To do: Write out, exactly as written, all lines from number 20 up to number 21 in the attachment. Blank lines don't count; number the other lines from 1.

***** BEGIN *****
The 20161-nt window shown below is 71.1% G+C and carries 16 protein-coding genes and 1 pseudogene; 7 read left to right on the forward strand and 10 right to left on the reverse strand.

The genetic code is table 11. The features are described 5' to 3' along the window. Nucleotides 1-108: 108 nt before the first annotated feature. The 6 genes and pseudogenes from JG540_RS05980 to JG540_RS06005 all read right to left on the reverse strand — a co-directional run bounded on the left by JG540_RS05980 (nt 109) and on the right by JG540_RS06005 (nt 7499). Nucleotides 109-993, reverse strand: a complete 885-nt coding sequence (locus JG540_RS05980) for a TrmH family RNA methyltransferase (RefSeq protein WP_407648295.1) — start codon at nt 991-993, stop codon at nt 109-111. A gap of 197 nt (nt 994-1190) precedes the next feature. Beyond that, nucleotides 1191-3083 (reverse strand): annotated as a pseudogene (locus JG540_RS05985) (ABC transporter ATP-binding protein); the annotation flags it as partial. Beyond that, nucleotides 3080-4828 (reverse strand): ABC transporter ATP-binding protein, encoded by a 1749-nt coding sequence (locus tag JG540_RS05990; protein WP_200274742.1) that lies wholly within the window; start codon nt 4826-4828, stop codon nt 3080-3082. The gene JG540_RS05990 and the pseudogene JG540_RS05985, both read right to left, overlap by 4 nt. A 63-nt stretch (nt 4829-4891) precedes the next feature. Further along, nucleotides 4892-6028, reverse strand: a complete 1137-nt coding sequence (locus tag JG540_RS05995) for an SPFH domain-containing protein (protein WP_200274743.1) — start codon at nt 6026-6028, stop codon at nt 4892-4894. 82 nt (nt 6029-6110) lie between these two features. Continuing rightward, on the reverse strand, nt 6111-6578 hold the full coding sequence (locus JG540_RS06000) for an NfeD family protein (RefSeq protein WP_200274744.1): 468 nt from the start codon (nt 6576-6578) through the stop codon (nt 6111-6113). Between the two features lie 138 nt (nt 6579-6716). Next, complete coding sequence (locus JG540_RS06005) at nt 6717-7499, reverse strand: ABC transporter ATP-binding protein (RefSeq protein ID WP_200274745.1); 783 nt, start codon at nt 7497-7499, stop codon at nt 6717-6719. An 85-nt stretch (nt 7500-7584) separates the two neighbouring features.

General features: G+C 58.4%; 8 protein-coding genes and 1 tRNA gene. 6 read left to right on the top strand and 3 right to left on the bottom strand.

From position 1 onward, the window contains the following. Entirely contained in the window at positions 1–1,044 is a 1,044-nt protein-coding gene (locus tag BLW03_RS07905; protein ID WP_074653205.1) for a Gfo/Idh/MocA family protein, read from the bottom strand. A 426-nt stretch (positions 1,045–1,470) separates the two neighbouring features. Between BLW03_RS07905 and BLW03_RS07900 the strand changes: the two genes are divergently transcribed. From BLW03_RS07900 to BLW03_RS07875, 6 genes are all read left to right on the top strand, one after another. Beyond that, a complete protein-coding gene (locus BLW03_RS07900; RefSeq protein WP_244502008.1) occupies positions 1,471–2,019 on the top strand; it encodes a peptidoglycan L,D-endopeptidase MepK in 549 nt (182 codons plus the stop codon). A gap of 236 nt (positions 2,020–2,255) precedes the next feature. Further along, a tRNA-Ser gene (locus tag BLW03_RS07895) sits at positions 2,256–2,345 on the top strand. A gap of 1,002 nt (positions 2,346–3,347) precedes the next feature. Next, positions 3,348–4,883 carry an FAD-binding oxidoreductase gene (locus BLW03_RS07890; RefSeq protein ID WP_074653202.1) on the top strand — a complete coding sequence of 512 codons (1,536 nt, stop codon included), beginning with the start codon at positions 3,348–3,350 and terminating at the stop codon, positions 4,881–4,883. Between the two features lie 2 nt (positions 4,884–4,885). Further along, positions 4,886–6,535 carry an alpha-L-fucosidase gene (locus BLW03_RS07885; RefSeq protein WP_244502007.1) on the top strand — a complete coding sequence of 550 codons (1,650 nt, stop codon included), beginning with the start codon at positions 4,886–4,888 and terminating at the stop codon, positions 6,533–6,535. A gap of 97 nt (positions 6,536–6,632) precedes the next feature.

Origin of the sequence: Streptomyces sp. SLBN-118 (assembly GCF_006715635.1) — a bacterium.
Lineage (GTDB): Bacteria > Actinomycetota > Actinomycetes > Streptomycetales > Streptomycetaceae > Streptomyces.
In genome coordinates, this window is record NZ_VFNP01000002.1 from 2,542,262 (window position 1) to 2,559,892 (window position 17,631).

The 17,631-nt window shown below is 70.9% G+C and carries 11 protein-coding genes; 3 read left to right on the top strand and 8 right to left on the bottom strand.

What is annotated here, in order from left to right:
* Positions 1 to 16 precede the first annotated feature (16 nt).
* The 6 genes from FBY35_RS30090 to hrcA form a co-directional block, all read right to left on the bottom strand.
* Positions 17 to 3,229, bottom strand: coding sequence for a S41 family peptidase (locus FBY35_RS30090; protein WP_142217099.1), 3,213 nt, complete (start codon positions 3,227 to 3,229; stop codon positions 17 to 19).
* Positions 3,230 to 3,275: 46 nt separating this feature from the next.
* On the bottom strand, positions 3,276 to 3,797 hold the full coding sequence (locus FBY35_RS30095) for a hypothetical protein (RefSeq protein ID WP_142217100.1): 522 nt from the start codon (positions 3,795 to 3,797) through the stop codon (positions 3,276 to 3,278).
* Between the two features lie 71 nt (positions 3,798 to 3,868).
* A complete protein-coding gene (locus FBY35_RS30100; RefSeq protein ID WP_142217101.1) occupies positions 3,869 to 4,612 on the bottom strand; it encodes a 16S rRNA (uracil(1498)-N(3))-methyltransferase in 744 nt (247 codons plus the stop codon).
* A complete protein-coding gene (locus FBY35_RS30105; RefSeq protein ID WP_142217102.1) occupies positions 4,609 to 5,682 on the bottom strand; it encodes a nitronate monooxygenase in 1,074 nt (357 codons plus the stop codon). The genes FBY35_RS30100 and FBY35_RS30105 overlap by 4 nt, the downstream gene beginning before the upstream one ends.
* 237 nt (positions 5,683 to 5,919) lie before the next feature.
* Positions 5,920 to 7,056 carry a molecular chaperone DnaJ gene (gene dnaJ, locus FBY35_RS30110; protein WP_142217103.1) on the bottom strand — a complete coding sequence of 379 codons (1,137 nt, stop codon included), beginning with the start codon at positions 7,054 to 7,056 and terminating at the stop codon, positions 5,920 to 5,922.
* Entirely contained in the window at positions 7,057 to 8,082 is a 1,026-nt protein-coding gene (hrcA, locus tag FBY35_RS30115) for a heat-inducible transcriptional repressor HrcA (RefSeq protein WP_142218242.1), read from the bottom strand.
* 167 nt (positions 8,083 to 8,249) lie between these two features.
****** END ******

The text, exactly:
* Entirely contained in the window at positions 7,057 to 8,082 is a 1,026-nt protein-coding gene (hrcA, locus tag FBY35_RS30115) for a heat-inducible transcriptional repressor HrcA (RefSeq protein WP_142218242.1), read from the bottom strand.
* 167 nt (positions 8,083 to 8,249) lie between these two features.